Further, the study found that the correlation between Tweets and TV ratings strengthens for midseason episodes for both age groups. An increase in Twitter volume of 4.2% and 8.4% is associated with a 1% increase in ratings for 18-34 year olds and 35-49 year olds, respectively. Moreover, by midseason Twitter was responsible for more of the variance in ratings for 18-34 year olds than advertising spend.

So what do you think, Racializens? Was Rhimes off-base?


Our Canada. Our Women.

By Guest Contributor Bailey Reid, cross-posted from Medium

Trigger Warning: This piece discusses rape

Last week, we saw incredible mobilization worldwide for the #BringBackOurGirls movement. We had Michelle, Malala, and just about every other person on my Facebook feed sharing the information, demanding action, and questioning the lack of media coverage about this tragedy.

In the midst of this, the RCMP quietly released a second number about missing girls. But rather than the generally accepted 600 Aboriginal missing women, they casually mentioned Canada actually has closer to 1200 missing or murdered Aboriginal women. This is not to say at all that Aboriginal women are more important than Nigerian women, or that missing girls in any scenario is acceptable. It isn’t. It is never acceptable to have anyone hurt or missing, simply because of their gender. But Canadians were indignant, horrified, and saddened by the missing Nigerian girls — while our own First Nations, Métis, and Inuit women continue to suffer in silence and isolation.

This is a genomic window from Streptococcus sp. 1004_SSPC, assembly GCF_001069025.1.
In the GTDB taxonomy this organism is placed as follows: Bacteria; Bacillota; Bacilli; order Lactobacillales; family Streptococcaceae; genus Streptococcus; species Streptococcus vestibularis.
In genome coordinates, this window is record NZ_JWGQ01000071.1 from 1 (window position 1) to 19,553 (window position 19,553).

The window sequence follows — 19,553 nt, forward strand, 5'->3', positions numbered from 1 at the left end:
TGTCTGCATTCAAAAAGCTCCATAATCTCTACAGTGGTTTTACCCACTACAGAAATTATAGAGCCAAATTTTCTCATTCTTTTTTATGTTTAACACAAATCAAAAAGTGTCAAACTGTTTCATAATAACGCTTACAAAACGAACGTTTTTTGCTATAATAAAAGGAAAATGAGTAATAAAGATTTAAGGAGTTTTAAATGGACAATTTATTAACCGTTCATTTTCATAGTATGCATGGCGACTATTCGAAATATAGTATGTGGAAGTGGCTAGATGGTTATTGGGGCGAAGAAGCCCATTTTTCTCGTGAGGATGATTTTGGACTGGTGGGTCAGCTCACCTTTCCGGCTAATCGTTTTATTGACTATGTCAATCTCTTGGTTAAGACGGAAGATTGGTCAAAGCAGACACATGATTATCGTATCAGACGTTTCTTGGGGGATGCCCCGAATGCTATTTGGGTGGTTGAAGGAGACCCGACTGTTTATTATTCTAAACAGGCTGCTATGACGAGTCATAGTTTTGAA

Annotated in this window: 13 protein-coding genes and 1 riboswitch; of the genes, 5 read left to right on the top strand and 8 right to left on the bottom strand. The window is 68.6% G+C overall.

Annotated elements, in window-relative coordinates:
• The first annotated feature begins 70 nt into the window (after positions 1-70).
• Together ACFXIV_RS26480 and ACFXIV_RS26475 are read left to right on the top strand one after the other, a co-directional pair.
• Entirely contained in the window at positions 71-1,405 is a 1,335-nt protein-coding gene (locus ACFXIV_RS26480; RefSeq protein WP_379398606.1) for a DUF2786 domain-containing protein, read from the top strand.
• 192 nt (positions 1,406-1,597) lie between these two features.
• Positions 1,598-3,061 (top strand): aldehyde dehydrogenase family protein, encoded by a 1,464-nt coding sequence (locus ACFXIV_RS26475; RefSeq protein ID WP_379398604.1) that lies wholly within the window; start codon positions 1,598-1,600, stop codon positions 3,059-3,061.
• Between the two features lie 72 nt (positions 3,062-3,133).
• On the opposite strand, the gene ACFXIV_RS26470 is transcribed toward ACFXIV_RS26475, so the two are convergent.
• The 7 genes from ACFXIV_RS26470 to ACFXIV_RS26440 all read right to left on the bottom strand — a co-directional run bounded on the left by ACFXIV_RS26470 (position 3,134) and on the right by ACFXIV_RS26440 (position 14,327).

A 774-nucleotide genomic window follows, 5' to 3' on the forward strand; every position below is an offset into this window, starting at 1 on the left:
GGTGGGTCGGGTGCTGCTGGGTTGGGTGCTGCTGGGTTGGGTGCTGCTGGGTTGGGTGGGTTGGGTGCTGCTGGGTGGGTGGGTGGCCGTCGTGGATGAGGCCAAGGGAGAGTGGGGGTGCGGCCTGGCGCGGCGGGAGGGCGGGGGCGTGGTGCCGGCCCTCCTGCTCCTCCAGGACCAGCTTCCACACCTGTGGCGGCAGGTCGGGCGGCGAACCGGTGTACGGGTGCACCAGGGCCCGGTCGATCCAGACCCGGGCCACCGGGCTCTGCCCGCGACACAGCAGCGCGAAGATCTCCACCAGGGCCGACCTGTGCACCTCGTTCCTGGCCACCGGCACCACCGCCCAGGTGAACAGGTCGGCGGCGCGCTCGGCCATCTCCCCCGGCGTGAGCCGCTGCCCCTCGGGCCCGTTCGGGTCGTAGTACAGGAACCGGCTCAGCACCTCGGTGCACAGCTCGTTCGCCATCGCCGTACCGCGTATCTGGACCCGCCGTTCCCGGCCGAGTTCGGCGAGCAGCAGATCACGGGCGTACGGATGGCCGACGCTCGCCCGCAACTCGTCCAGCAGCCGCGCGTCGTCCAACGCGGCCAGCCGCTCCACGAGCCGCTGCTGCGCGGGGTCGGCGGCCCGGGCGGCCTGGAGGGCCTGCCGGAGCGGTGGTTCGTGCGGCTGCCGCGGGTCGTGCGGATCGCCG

There was an emergency debate in the House of Commons on Monday to discuss the Nigerian girls. We have yet to see an inquiry about our Stolen Sisters. Why aren’t Canadians demanding action on our own soil about our missing girls? They are being sold into sex slavery too, and the numbers are four times that of the missing Nigerian girls. Why don’t our Indigenous women have their own viral hashtag? Where is the outrage? Where are their memes?
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#BringBackOurGirls: Protesters Worldwide Rally For Nigerian Kidnapping Victims

By Arturo R. García

A protest calling for the location and rescue of more than 200 abducted Nigerian girls is scheduled for Tuesday morning at 10 a.m. local time at the Nigerian embassy in Washington D.C. as part of the #BringBackOurGirls campaign, CNN reported.